of management for purpose of:
– Retaining for public benefit, or
– Disposing at higher return
Performance Contract
Key objectives are to:
1. Increase efficiency & productivity in
public sector;
2. ensure maximum yield to the citizen, on
the tax shilling;
3. ensure that performance and results link
with stakeholder expectations;
4. Create Global Competitiveness for a
country;
4/13/2015
43
Performance Contract
5.Link the benefits of economic growth to the
grass root levels;
6.Increase Customer (Public) Satisfaction
with Government Services;
7.Build and sustain trust in Government;
8.Create wealth and improve the quality of
lives of citizens.
9. Link reward to measurable performance in
public service;
4/13/2015
44
10. cascade national policy priorities to
public agencies for implementation
VISION 2030
MINISTERIAL MANDATE
MISSION
Strategic
Objectives
Performance
Criteria
Performance
Targets
Performance Contract
11. ensure linkage between planning,
budgeting and results;
12. enable monitoring and measurement
of performance;
13. enhance service delivery
47
Performance Contracts
4/13/2015
 PC process has endured 6 cycles
with distinct impact on
performance of the economy; 7th
cycle PCs preparing for evaluation;
 Currently, a total of 470 public
institutions on board;
4/13/2015
47
Performance Evaluation
• The measurement of the extent to which
public agencies achieve negotiated
performance targets;
• established using the equation below:
• Managerial Performance = Agency
Performance ± Exogenous Factors
Performance Evaluation
• Excellent: achievement ≥30% above the agreed
performance target,
• Very Good:Achievement between 100% and 130% of the
performance target in the signed PC;
• Good:
Achievement between 70% and 100% of
performance target in the signed PC;
•
• Fair:
Achievement between 50% and 70% of the
target in the signed PC;
•
• Poor:
Achievement between 0% and 50% of the
target in the signed PC.
Experiences, Lessons & Challenges
Learnt
4/13/2015
I. Initial Impact on Performance:
1st Cycle PCs
16 largely commercial pilot state
corporations signed PCs on 1st October
2004;
 Generation of Pre-tax profits
50
Evaluation Results
Performan Target
Achievement %
%
ce
Performance (KShs mil.)
Change over Change
2003/04
(KShs mil.)
Previous yr over
Target
2,432.376 8,181.427
9,300.598
382.37%
13.68%
52
PERFOMANCE OF PILOT CORPORATIONS
4/13/2015
4000
3000
1000
ACTUAL(03/04)
TARGET
ACHIEVED
-1000
-2000
-3000
STATE CORPORATION
M
TE
LK
O
C
K
N
O
N
H
C
L
KW
A
KU
C
LC
KP
A
KP
C
KP
C
KB
KI
E
IC
D
C
EA
PC
C
0
C
SC
PRE-TAX PROFITS (M KSH)
2000
53
4/13/2015
Performance Contract
The PC focuses on 6 management
perspectives which are assigned varying
weights:
Performance Criteria
•
4/13/2015
1.
2.
3.
4.
5.
6.
Finance & Stewardship
Service Delivery
Non-Financial
Operations
Dynamic/Qualitative
Corruption Eradication
53
WT
CRITERIA CATEGORY *
A
Financial & Stewardship

Compliance with set budgetary levels
Cost reduction/Savings
KShs

A-in-A
KShs

Utilization of Allocated Funds
%

Development index (DExp/RE)
%
%

Debt equity ratio
Weight Sub total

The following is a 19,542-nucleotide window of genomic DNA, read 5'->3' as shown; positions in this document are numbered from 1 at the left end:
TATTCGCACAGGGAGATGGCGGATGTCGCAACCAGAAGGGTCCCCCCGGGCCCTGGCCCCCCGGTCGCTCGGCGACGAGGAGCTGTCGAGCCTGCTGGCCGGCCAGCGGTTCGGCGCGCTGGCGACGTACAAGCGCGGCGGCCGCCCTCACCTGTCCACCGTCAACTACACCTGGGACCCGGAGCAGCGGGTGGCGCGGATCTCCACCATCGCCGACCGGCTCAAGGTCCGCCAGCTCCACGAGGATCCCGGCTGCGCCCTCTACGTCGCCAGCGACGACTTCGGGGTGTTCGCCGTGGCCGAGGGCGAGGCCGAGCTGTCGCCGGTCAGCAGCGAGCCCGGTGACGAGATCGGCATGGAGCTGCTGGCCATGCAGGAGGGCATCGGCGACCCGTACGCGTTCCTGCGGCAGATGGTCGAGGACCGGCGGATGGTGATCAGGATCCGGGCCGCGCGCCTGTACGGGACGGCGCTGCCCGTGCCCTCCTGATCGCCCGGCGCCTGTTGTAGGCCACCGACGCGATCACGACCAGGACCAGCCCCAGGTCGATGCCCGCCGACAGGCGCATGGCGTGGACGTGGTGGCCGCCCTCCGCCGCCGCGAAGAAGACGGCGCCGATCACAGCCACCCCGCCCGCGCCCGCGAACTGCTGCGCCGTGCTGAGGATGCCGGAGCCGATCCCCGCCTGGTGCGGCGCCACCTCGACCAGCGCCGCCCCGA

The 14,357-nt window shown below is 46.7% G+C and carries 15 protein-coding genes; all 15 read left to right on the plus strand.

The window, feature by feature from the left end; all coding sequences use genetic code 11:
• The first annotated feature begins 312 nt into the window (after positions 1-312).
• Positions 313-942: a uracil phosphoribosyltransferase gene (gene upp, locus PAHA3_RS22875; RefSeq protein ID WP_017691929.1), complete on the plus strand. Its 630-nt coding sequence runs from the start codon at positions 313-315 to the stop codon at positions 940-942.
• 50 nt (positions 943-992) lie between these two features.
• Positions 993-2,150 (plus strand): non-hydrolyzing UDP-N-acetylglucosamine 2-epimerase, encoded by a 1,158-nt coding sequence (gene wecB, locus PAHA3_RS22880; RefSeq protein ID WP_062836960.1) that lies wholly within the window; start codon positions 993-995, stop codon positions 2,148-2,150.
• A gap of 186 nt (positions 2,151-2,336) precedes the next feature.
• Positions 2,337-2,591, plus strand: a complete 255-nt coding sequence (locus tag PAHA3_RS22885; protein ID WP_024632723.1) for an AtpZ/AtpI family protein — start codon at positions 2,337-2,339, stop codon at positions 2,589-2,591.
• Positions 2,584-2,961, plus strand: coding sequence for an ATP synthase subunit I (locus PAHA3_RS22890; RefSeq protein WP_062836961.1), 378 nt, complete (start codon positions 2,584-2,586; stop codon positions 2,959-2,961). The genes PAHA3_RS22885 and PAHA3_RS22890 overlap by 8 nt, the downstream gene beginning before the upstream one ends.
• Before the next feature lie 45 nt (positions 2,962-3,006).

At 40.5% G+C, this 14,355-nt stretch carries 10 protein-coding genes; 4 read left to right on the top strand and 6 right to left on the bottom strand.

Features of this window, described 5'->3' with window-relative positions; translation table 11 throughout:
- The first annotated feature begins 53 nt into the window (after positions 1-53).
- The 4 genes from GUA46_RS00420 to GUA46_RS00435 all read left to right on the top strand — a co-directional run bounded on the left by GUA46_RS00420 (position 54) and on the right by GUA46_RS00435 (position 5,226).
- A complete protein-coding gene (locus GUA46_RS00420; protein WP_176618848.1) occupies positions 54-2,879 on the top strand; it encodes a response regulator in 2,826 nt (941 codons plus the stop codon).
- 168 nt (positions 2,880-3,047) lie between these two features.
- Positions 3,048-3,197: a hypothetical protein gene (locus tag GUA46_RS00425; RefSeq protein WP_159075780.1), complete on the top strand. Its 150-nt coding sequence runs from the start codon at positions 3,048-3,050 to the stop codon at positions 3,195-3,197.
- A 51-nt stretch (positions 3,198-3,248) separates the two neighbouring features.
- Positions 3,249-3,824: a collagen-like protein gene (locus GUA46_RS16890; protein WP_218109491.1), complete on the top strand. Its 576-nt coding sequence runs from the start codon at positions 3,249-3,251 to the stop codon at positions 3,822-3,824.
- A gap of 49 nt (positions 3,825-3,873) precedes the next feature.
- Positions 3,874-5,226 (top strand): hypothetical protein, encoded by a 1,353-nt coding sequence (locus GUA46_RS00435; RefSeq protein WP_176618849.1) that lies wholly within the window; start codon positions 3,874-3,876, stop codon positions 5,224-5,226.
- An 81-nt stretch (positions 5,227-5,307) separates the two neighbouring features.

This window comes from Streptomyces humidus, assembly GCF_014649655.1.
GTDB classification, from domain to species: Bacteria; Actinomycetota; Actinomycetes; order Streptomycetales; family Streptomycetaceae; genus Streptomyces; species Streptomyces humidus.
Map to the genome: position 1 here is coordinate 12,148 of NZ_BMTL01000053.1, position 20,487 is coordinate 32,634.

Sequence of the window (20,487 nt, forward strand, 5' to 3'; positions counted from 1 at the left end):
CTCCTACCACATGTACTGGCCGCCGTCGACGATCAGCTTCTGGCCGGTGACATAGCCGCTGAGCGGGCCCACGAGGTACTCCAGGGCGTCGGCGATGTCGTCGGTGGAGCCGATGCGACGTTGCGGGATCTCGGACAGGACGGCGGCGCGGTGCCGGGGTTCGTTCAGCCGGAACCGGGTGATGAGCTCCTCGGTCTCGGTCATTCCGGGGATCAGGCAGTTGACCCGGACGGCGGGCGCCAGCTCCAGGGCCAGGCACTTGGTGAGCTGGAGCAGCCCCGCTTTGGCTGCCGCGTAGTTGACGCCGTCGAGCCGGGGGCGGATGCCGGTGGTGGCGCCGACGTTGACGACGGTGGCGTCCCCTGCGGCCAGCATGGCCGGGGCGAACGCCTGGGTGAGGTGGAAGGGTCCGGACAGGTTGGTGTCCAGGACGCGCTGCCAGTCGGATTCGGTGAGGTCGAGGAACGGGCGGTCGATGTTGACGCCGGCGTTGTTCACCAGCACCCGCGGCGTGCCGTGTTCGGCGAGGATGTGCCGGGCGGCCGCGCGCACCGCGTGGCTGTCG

Service Delivery

Implementation of Service
delivery Charters

Customer Satisfaction

Service Delivery Innovations
Non-Financial

Compliance with strategic plan

Disposal of idle assets

ISO Certification

Corruption eradication

Prevention of HIV infections

Statutory obligations
Operations
Outputs:

X

Y

Z

Project implementation:
- Timeliness
- Quality
- Relevance
- Cost efficiency
- Completion Rate

Fulfilment of Performance Contract
Commitments to State Corporations

Treasury Representation in
negotiation*
E
Weights Sub total
Very
Good
(1.50 – 2.49)
Good
(2.50 – 3.49)
Fair
(3.50 – 3.59)
Poor
(3.60 – 5.00)
Achievement
Raw score
30
%
%
%
%
%
%
10
Qty, etc
%
%
%
%
%
%
%
Weights Sub total
Dynamic/Qualitative;
•
Organisational Capacity:
- Skills Development
- Automation (IT)
- Work Environment (Baseline Survey /
Implementation)

Employee satisfaction

Repair

Maintenance

Safety measures

Submission of Pensions Documents to
Pensions Dept

Research and Development

Prevention of Drug and Substance
Abuse
Excellent
(1.00 – 1.49)
%
%
No.
Weights Sub total
D
CRITERION VALUES
20
Weights Sub total
C
Target
%


B
UNIT
Current
Status
25
%
%
Time / %
%
%
%
%
Months
54
%
%
15
Weighted
score
55
II. Impact on Service Delivery
4/13/2015
 Citizens’ Service Charters
Enhanced satisfaction with public
services through:
i. implementation of Citizen’ Service Charters and
ii. the requirement to carry out annual Customer
Satisfaction Surveys;
Citizens’ Service Charter?
Statement prepared by a public agency
outlining the quality, quantity and nature of
public service that the citizens expect from
the agency.
► It sets out
- what the public institution does,
- what services users can expect,
- the standard of service provided,
- requirements to obtain service
- details of any user charges,
-how users may seek redress
dissatisfied with the service provided.
if
they
are
DISTRICT LANDS OFFICE ►SERVICE DELIVERY CHARTER
Services Rendered
Requirements
Charges
Time Frame
Enquiries (customer care desk)
None.
Free
10 min
Provision of technical advice ( eg
subdivision, charge, succession,